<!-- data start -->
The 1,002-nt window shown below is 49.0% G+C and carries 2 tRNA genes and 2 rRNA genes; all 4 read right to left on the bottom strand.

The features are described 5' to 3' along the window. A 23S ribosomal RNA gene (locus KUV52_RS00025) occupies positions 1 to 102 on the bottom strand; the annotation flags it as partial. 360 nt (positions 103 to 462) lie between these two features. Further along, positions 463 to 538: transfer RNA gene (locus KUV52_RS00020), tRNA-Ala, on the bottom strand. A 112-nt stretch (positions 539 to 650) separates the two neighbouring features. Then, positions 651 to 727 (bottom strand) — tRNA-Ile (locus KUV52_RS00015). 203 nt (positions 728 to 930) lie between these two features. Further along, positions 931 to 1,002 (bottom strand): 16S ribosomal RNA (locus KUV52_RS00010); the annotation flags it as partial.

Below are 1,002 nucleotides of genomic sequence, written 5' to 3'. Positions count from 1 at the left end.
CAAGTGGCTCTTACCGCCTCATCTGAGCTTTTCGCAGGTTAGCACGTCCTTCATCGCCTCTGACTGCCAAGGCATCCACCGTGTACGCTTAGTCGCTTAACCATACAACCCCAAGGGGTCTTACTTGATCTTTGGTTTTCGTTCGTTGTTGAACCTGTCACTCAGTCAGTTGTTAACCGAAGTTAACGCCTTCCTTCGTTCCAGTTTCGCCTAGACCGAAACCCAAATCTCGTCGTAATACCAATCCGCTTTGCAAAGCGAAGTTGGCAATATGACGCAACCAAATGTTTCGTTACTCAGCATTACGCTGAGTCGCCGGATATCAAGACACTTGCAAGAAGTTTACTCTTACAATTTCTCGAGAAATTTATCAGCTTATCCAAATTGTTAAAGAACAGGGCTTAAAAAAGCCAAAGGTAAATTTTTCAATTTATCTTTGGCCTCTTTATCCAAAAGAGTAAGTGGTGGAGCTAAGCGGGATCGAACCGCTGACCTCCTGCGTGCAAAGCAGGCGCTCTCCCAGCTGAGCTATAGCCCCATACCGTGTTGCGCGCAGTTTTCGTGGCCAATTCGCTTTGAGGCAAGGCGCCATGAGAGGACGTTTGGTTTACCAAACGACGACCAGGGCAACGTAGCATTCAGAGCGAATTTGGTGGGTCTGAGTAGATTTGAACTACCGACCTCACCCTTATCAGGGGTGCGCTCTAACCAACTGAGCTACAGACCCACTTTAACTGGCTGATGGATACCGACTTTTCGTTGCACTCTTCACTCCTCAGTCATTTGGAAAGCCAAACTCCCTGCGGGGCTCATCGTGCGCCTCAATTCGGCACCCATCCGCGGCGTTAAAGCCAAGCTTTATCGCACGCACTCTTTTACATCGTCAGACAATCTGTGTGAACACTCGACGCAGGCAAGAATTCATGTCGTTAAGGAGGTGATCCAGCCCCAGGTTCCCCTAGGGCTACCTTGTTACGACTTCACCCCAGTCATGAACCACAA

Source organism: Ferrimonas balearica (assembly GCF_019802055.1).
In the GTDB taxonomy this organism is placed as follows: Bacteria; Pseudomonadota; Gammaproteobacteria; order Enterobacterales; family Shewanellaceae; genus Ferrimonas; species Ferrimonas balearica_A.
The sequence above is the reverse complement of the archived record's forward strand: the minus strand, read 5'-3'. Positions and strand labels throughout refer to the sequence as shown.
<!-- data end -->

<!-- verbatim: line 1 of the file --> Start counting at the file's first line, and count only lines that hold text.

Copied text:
The 1,002-nt window shown below is 49.0% G+C and carries 2 tRNA genes and 2 rRNA genes; all 4 read right to left on the bottom strand.